What shall I say, O my God, my life, my holy joy? What can any man say when
he speaks of you? Silence offers the greatest eloquence, yet woe to him who
does not sing your praise.
From: Saint Augustine
The liturgy cannot fulfill this function if we misunderstand or underestimate the essentially spiritual value of Christian public prayer. If we cling to immature and limited notions of “privacy,” we will never be able to free ourselves from the bonds of individualism. We will never realize how the Church delivers us from ourselves by public worship, the very public character of which tends to hide us “in the secret of God’s face.”
From: Thomas Merton, Seasons of Celebration, p. 27.
Sunrise is an event that calls forth solemn music in the very depths of our nature, as if one’s whole being had to attune itself to the cosmos and praise God for the new day, praise him in the name of all the creatures that ever were or ever will be. I look at the rising sun and feel that now upon me falls the responsibility of seeing what all my ancestors have seen, in the Stone Age and even before it, praising God before me. Whether or not they praised him then, for themselves, they must praise him now in me. When the sun rises each one of us is summoned by the living and the dead to praise God.
From: Thomas Merton, Conjectures of a Guilty Bystander
The measure of the worth of our public activity for God is the private profound communion we have with Him. Rush is wrong every time, there is always plenty of time to worship God. Quiet days with God may be a snare. We have to pitch our tents where we shall always have quiet times with God, however noisy our times with the world may be. There are not three stages in spiritual life – worship, waiting and work. Some of us go in jumps like spiritual frogs, we jump from worship to waiting, and from waiting to work. God’s idea is that the three should go together. They were always together in the life of Our Lord. He was unhasting and unresting. It is a discipline, we cannot get into it all at once.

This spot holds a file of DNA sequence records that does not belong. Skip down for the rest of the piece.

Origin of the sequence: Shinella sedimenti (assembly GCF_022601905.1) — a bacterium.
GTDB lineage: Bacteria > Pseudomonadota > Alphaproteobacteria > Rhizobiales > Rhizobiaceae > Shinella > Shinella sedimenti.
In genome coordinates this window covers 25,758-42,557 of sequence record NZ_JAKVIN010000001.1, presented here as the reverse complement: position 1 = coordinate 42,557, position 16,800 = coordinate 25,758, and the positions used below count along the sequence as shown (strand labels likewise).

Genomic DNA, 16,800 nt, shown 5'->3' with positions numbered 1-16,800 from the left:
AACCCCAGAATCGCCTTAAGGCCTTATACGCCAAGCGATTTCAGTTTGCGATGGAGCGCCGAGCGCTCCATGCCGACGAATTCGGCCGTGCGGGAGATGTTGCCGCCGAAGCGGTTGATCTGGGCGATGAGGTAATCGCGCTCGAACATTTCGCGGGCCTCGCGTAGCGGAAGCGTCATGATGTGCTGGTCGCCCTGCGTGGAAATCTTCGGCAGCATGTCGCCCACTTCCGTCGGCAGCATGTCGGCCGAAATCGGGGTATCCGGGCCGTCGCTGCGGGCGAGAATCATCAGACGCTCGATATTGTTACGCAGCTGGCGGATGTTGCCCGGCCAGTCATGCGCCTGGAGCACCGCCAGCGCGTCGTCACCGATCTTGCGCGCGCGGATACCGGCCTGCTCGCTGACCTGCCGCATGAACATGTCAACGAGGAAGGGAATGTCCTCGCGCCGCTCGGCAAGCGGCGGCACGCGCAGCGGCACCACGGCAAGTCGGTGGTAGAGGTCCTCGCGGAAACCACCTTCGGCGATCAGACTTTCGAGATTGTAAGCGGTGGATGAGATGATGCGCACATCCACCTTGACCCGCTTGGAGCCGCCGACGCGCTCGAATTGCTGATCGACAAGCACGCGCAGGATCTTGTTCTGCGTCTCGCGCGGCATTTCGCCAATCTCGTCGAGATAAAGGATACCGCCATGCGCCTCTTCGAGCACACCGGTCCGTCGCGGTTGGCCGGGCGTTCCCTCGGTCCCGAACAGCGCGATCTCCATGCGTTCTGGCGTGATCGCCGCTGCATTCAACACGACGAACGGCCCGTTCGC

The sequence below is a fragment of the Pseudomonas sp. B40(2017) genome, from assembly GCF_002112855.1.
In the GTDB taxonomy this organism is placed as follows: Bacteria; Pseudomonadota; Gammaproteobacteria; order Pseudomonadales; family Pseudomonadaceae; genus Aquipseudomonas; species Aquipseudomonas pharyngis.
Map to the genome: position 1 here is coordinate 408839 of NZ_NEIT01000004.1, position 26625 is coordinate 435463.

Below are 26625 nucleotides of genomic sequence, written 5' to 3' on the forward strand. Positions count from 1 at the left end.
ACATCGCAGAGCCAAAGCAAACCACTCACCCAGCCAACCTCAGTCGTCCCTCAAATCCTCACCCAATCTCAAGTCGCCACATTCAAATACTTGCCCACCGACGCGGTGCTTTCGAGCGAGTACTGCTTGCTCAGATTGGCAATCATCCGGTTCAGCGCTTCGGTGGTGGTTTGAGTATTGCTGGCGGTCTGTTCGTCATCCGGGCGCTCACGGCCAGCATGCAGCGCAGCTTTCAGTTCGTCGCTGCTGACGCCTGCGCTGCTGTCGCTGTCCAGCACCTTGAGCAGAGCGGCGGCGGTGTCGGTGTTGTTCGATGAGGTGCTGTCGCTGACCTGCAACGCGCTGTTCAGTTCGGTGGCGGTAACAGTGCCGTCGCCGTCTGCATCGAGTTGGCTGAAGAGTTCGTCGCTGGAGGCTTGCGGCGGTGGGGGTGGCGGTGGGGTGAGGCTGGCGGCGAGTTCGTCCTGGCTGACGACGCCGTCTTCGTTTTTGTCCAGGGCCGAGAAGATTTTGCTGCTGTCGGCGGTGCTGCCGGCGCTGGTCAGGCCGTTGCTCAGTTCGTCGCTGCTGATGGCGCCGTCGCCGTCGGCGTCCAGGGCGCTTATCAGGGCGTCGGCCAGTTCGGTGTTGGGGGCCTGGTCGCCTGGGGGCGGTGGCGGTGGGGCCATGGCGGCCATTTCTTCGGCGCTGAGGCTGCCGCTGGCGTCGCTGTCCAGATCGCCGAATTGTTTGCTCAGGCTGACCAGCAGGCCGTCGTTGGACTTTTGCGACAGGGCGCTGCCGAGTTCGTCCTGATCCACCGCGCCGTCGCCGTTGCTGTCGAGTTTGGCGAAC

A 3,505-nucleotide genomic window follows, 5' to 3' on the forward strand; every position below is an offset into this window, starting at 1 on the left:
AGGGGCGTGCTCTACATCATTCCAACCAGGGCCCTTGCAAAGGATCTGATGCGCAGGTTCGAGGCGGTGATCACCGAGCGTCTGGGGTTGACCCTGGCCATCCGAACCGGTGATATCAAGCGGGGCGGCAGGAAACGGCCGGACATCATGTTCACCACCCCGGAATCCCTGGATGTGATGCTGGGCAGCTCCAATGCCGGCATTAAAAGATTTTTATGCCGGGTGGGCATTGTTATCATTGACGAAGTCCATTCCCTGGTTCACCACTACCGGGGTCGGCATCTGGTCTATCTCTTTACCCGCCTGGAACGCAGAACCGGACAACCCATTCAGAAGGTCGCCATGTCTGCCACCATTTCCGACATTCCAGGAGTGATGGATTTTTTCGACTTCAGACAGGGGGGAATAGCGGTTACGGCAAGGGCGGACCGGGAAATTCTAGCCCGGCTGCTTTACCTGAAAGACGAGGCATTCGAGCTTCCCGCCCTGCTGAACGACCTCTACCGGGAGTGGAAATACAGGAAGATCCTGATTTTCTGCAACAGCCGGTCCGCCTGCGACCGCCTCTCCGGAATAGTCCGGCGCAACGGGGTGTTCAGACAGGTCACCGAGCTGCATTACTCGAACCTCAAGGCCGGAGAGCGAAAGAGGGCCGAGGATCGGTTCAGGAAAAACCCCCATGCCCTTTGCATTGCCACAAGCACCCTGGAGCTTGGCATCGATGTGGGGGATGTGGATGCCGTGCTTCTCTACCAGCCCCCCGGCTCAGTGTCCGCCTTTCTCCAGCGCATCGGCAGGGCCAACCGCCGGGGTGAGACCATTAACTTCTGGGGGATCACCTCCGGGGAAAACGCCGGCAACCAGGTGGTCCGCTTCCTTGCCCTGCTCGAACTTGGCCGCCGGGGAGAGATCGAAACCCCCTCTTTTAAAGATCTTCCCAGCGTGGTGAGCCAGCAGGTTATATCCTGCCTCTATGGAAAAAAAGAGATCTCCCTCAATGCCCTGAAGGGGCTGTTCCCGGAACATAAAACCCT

From: Oswald Chambers, My Utmost for His Highest, January 6.
Adoration is an important aspect of my personal worship of God. This cannot be worked out by any human effort but rather made incandescent by the fire of the Holy Spirit in my life. My worship of God must be the sense of awful wonder and adoration, to love, yearn and wait on God.
From: A W Tozer, My Daily Pursuit
“Adoration is the first and greatest of life’s responses to its spiritual environment; the first and most fundamental of spirit’s movement towards Spirit, the seed from which all other prayer must spring. It is among the most powerful of the educative forces which purify the understanding, form and develop the spiritual life.”
From: Evelyn Underhill
“There might be a time during this journey of ours when our tables are overturned, our money is scattered, feathers fly and we find ourselves scrambling. There might be a time when all we have left is worship with no agenda other than to worship our Lord, and the forming of words in our hearts of “injustice” and “love” by the One who shouted them at us in the marketplace.”
From: Anna Murdock
Please see more of her writings at –
Just as worship begins in holy expectancy, it ends in holy obedience. If worship does not propel us into greater obedience, it has not been worship. To stand before the Holy One of eternity is to change. Resentments cannot be held with the same tenacity when we enter his gracious light. As Jesus says, we need to leave our gift at the altar and go set the matter straight (Matthew 5:23, 24). In worship an increased power steals its way into the heart sanctuary, an increased compassion grows in the soul. To worship is to change.
From: Richard J. Foster
If you keep the Sabbath, you start to see creation not as somewhere to get away from your ordinary life, but a place to frame an attentiveness to your life.
From: Eugene H. Peterson
A man can no more diminish God’s glory by refusing to worship Him than a lunatic can put out the sun by scribbling the word ‘darkness’ on the walls of his cell.
From: C. S. Lewis